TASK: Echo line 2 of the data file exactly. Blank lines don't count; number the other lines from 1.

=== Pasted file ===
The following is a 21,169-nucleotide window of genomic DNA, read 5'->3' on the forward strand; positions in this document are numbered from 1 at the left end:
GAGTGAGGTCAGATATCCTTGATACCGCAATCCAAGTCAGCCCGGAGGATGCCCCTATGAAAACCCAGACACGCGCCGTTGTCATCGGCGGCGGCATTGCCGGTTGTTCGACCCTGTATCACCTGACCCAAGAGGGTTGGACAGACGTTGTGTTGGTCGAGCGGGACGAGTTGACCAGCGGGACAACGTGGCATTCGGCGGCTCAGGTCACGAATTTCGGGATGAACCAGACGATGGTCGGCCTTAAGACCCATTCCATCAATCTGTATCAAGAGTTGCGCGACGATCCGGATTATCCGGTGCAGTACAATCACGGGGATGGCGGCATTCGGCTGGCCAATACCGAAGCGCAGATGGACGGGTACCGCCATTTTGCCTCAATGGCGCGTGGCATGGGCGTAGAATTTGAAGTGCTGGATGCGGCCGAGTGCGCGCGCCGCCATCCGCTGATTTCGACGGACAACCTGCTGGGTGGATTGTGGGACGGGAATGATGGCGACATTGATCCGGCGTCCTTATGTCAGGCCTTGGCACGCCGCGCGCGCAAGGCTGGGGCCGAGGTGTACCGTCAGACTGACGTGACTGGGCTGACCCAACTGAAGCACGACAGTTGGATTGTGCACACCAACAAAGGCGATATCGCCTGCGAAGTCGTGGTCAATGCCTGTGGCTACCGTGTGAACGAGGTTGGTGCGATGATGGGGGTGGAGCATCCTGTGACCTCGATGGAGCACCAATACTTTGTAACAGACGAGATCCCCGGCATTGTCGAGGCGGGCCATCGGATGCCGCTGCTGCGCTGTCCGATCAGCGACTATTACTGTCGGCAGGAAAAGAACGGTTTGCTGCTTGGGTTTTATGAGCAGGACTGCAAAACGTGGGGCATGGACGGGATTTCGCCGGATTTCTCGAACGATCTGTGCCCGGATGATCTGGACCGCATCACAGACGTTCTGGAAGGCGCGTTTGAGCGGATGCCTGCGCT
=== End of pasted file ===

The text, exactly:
GAGTGAGGTCAGATATCCTTGATACCGCAATCCAAGTCAGCCCGGAGGATGCCCCTATGAAAACCCAGACACGCGCCGTTGTCATCGGCGGCGGCATTGCCGGTTGTTCGACCCTGTATCACCTGACCCAAGAGGGTTGGACAGACGTTGTGTTGGTCGAGCGGGACGAGTTGACCAGCGGGACAACGTGGCATTCGGCGGCTCAGGTCACGAATTTCGGGATGAACCAGACGATGGTCGGCCTTAAGACCCATTCCATCAATCTGTATCAAGAGTTGCGCGACGATCCGGATTATCCGGTGCAGTACAATCACGGGGATGGCGGCATTCGGCTGGCCAATACCGAAGCGCAGATGGACGGGTACCGCCATTTTGCCTCAATGGCGCGTGGCATGGGCGTAGAATTTGAAGTGCTGGATGCGGCCGAGTGCGCGCGCCGCCATCCGCTGATTTCGACGGACAACCTGCTGGGTGGATTGTGGGACGGGAATGATGGCGACATTGATCCGGCGTCCTTATGTCAGGCCTTGGCACGCCGCGCGCGCAAGGCTGGGGCCGAGGTGTACCGTCAGACTGACGTGACTGGGCTGACCCAACTGAAGCACGACAGTTGGATTGTGCACACCAACAAAGGCGATATCGCCTGCGAAGTCGTGGTCAATGCCTGTGGCTACCGTGTGAACGAGGTTGGTGCGATGATGGGGGTGGAGCATCCTGTGACCTCGATGGAGCACCAATACTTTGTAACAGACGAGATCCCCGGCATTGTCGAGGCGGGCCATCGGATGCCGCTGCTGCGCTGTCCGATCAGCGACTATTACTGTCGGCAGGAAAAGAACGGTTTGCTGCTTGGGTTTTATGAGCAGGACTGCAAAACGTGGGGCATGGACGGGATTTCGCCGGATTTCTCGAACGATCTGTGCCCGGATGATCTGGACCGCATCACAGACGTTCTGGAAGGCGCGTTTGAGCGGATGCCTGCGCT